There's a new centenarian in town - the Salt Lake City-County building, which rose from controversy to become one of Utah's most remarkable landmarks.

With glasses of sparking apple cider in hand, Mayor Deedee Corradini led about 50 well-wishers in toasting the grand building Wednesday on the 100th anniversary of its dedication."To the building, all the people who've worked in it over the past 100 years and all the future generations who will work in it for the next 100 years," the mayor said.

The toast capped a small ceremony in the City Council chambers to mark the milestone. Throughout much of the day the Utah Philatelic Society sold commemorative cacheted envelopes and souvenir cards with a special cancellation in honor of the occasion. The envelopes and cards are the third in the society's Centennial series, which also noted 100th anniversaries of the dedication of the Salt Lake Temple and of Saltair.

The city put on a formal rededication for the City-County Building last July, expecting little interest on the real anniversary because of the holiday season. Still, "we couldn't let the week go by without some event," the mayor said.

The building's birth 100 years ago came in the midst of controversy about its location, its cost and its design. The government building was first planned for 100 South and State Street, with a price tag of $150,000.

Displeasure with those plans cost one architect and a sitting mayor their jobs.

The city and county eventually joined together to build the government office at 400 South and State Street, but the stately building they designed came at a hefty price. When the work was finished and bonds paid off, taxpayers had shelled out $2.3 million to pay for the building.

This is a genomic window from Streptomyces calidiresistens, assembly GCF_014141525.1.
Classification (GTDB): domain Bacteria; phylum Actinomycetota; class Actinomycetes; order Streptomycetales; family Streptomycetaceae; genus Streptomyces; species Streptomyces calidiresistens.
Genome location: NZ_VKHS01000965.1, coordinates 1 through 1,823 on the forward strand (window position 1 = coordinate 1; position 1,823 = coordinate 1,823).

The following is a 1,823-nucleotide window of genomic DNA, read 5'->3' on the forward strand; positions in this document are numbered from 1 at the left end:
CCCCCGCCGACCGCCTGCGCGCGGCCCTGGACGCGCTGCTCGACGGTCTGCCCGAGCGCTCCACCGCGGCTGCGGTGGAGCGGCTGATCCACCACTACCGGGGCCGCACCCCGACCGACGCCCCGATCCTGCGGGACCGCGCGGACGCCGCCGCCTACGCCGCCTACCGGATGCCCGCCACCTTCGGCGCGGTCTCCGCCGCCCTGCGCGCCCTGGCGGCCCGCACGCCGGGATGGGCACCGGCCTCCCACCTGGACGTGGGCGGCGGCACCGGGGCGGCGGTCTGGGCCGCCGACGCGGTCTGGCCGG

Over the years, the building has housed the city offices, the county government, the 3rd District Court and the Utah Legislature. Today the city is its sole occupant, although the county is still co-owner of the building.

"The people who walked through these halls and came to our courts felt they were in a place of power and majesty because of this building," said 3rd District Judge David Dee, who helped oversee renovation of the building between 1986 and 1989.

Michael Leventhal, executive director of the Utah Heritage Foundation, said the City-County building belongs to a small group of grand local government buildings still in use around the country. Only a handful of those buildings will withstand another 100 years of use.

"This is one of them," he said.

Councilman Stuart Reid said within the building the will of the people has been carried out, sometimes resulting in tears and other times in joy.

"Those expressions have hallowed the halls of this building," Reid said.